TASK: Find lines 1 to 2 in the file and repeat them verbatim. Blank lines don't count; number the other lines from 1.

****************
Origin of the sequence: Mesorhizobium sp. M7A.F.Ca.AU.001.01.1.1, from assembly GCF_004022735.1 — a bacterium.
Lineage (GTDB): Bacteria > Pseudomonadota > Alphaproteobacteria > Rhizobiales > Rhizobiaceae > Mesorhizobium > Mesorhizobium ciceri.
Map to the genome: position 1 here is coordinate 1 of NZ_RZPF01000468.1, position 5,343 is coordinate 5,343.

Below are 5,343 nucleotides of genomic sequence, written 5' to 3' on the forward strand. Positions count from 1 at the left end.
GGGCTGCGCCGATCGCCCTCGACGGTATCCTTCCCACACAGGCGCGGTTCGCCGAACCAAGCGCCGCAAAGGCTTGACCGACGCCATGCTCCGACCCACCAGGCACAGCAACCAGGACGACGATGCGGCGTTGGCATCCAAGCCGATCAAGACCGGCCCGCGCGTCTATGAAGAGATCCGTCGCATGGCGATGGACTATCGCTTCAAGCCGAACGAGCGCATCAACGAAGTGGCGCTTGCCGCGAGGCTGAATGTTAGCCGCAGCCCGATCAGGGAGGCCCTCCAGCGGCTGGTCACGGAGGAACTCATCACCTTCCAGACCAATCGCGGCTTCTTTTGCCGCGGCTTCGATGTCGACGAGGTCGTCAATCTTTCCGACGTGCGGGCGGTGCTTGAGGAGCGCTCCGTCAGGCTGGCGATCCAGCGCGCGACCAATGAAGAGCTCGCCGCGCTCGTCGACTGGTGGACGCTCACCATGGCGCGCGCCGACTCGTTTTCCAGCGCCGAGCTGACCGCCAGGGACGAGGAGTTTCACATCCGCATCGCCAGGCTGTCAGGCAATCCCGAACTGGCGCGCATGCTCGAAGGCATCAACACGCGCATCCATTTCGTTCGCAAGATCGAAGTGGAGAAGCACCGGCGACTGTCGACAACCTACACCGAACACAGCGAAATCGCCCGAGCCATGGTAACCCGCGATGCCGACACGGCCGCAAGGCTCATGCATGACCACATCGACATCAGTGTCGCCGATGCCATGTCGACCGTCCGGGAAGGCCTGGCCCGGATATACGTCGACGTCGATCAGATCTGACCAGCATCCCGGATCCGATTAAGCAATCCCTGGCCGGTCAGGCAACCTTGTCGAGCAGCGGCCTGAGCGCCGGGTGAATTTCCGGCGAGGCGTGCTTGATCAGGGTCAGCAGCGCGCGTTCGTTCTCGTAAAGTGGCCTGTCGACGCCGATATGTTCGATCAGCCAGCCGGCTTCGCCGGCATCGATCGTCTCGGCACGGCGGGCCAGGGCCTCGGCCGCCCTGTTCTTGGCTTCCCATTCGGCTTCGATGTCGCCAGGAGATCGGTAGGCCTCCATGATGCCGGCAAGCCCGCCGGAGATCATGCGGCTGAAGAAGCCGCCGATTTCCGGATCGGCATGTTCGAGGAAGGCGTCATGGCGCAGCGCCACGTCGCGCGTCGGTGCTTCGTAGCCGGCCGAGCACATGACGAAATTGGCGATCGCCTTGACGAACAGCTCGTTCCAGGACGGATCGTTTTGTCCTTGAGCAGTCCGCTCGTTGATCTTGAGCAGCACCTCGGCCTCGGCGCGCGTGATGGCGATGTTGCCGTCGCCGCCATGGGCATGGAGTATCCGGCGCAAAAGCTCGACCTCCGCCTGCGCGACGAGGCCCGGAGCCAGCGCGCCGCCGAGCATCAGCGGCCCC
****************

Origin of the sequence: Mesorhizobium sp. M7A.F.Ca.AU.001.01.1.1, from assembly GCF_004022735.1 — a bacterium.
Lineage (GTDB): Bacteria > Pseudomonadota > Alphaproteobacteria > Rhizobiales > Rhizobiaceae > Mesorhizobium > Mesorhizobium ciceri.